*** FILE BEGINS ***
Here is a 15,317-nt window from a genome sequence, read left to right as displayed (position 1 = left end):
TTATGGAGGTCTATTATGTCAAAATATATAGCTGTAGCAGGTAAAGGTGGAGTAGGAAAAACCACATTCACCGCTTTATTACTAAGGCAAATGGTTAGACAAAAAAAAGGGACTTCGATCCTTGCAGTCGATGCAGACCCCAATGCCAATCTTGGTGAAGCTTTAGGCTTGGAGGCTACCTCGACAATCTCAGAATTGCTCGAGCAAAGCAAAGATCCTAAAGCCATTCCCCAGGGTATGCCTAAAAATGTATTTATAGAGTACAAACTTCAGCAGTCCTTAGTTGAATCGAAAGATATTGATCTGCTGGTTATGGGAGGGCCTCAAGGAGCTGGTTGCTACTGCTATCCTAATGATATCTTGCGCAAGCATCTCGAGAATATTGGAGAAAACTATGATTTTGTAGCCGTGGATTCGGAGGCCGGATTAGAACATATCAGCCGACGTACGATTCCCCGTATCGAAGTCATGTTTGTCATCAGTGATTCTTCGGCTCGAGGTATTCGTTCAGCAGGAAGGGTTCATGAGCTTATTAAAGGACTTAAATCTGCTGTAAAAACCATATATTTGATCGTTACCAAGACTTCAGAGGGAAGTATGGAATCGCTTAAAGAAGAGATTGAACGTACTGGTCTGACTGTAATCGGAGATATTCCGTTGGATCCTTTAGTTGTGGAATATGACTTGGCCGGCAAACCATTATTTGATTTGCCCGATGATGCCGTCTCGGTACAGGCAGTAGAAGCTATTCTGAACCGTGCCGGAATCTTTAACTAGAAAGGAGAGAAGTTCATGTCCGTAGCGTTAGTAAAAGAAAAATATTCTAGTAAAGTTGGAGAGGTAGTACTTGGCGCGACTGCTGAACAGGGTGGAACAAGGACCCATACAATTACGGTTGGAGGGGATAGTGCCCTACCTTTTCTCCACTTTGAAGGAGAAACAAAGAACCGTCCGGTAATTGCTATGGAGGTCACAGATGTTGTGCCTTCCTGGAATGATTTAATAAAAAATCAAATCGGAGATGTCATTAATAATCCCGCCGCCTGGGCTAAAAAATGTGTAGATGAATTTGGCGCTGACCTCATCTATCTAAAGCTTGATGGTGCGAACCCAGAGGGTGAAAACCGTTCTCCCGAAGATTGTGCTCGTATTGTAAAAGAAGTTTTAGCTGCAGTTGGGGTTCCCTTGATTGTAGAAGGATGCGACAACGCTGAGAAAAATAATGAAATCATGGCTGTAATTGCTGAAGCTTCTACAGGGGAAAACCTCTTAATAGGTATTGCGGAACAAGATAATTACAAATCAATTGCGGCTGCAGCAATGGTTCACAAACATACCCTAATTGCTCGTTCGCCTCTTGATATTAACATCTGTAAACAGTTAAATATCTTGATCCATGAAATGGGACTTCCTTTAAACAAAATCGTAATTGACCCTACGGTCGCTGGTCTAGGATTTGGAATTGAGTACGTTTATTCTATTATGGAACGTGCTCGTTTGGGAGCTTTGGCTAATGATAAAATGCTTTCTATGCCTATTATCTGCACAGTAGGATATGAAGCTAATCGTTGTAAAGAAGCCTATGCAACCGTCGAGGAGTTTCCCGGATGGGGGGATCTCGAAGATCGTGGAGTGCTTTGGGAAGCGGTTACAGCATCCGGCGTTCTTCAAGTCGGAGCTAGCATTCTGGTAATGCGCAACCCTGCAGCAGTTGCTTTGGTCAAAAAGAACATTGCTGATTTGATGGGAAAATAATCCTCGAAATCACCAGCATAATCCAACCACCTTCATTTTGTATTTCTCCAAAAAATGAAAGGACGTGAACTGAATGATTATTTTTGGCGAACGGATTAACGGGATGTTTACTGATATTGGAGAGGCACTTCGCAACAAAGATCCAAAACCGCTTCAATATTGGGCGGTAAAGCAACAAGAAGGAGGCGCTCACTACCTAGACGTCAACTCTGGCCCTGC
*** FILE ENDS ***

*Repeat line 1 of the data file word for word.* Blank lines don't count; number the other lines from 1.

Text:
Here is a 15,317-nt window from a genome sequence, read left to right as displayed (position 1 = left end):